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‘Step into Spring’ Sale at the Market: St. Jacobs Market’s April Celebration

Spring has sprung in St. Jacobs and retailers in the historic Market District are celebrating.

Joanna Loebach, general manager of the St. Jacobs Market District says vendors and shoppers alike are looking forward to the return of the outdoor market April 1, especially considering the hard winter the area saw.

Loebach estimates about 10 per cent of vendors in the market space were forced to close their booths for good in the first two months of the year. Other vendors were able to hang on, but saw a huge decrease in sales.

“It was really rough for them. Normally it’s a really slow time for vendors anyways, so in some ways that prepared them a bit, but no one was really making any money in January and February,” she said.

Under provincial regulations the Farmer’s Market was allowed to remain open during the second lockdown, but with limited capacity. The outlet mall portion of the area was forced to remain closed.

Now, both sections are open but continue to have capacity limits.

Source: caasco.com

“Our retail space is operating at 50 per cent capacity and our main market building is operating at 75 per cent capacity, so that’s generating lineups. There’s extra staffing and active screening at entrances,” Loebach says.

Those lines are only approximately five minutes long, Loebach estimates, but shoppers must stand in them every time they enter a building. With a few different structures making up the market area, guests should be prepared to add some time to their shopping trip, unless they decide to go early.

“There’re never any line-ups between 7 and 10 in the morning [on Saturdays],” Loebach says. “You can be in and out in 30 minutes.”

While the market has resumed early-morning hours, 7:30 a.m. to 3:30 p.m., on Saturdays, Thursday hours remain at 8 a.m. to 2 p.m. to accommodate decreased traffic.

Loebach says that while Thursdays continue to be quite slow, the market is tracking the number of guests that come out each week and using that data to determine when to resume normal hours on both days.

Source: wikimedia.org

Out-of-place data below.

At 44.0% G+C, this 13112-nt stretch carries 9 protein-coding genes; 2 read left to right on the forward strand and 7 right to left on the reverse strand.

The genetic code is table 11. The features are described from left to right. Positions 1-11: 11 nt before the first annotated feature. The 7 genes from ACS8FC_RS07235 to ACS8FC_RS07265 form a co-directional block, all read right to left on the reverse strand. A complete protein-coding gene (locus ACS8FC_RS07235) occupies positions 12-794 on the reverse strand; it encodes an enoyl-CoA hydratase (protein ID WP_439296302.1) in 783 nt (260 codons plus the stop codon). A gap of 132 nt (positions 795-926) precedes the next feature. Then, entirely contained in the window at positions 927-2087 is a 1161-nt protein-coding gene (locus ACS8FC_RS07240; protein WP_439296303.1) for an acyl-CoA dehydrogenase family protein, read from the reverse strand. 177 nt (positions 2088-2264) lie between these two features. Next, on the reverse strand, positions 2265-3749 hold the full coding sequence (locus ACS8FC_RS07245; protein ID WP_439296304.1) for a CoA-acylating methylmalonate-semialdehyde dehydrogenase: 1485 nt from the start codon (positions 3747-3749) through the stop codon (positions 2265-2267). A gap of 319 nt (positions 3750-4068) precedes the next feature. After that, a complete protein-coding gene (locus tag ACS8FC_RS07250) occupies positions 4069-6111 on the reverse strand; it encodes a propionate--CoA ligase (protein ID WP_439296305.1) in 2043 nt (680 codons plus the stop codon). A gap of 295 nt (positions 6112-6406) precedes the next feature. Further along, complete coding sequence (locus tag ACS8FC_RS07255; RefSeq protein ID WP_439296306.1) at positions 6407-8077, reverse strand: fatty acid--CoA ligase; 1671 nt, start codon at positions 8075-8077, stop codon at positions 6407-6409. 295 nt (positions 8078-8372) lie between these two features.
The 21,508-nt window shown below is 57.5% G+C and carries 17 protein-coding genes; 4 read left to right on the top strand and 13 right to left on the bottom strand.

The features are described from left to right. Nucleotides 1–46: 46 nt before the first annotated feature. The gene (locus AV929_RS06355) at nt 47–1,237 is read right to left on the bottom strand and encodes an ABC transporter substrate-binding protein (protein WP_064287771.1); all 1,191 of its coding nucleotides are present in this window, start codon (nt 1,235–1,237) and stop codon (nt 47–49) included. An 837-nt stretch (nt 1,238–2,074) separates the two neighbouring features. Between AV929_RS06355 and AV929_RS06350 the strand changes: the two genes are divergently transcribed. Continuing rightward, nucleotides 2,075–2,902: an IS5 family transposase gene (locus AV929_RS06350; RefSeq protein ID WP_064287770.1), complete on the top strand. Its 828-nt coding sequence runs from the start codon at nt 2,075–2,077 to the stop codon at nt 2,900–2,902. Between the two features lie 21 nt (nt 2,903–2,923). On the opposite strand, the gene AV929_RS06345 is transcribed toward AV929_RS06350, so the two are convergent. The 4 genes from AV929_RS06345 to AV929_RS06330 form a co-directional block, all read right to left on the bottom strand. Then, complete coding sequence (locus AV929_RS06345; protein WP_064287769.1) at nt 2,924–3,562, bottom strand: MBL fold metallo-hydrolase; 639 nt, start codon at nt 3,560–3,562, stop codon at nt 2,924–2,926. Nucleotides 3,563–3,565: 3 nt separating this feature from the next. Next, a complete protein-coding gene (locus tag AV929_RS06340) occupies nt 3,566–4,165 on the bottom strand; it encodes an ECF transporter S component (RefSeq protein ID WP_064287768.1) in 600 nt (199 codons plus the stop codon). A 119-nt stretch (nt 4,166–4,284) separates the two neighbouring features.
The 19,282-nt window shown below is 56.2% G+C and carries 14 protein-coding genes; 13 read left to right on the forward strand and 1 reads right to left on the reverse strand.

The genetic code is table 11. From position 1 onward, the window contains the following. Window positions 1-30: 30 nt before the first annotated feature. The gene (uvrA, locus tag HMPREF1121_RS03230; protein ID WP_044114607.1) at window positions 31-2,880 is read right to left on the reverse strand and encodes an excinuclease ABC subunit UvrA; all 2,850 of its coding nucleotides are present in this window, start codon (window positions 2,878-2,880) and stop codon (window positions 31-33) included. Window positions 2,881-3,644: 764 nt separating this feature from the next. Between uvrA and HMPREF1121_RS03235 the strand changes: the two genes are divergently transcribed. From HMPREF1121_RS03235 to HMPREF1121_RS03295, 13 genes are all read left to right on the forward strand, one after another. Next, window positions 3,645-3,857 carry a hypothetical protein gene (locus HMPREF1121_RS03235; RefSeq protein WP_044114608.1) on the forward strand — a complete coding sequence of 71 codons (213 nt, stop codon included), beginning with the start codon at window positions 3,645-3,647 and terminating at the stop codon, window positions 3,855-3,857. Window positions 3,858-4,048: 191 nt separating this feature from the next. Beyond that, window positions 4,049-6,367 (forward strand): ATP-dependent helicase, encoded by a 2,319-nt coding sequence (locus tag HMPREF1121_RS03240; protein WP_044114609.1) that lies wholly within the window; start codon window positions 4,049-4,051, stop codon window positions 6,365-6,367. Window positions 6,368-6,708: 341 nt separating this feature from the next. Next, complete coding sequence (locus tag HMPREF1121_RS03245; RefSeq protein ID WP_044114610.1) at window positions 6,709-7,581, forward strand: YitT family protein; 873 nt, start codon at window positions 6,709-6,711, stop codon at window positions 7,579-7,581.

Starting in June and continuing through the summer the market will be open on Tuesdays as well.

Unlike previous years where customers could enter the outdoor market from anywhere in the parking lot, this year will see the space fenced off to help maintain capacity restrictions. Guests will not be required to submit to active screening, but masks and hand sanitizer will be available.

“The outdoor market will really bring in the crowds,” Loebach says. “More people are looking for things to do outside. That’s really what the vendors who were able to hold on are looking forward to.”

The outdoor market opening will come with a month-long sale across the market district to help the area celebrate the coming of the warmer weather.

“We normally do a big sale in February and we postponed that this year,” Loebach said. “All of that is now happening in April. It’s really timed specifically with the return of the outdoor vendors. It’s a Step into Spring Sale.”

In a normal year the warmer weather would bring bus tours and visitors from out of town to the market, something Loebach doesn’t expect this year.

Source: awanderingfoodie.com

“Compared to a non-covid year we’re expecting lower numbers. A big chunk of people that visit the market are from out of town and we’re just not seeing those kinds of groups come now,” she said.

Despite those lower than normal numbers, Loebach expects more visitors and a better experience this summer over last year.

“I think we’re better organized this year so we’re more prepared. We’re going to be able to safely host more people. I think that combined with the increase in consumer confidence, that’s going to come from the vaccine and I think we’re going to see more people than last summer,” she said.

 

 

 

Written by Elizabeth Bate

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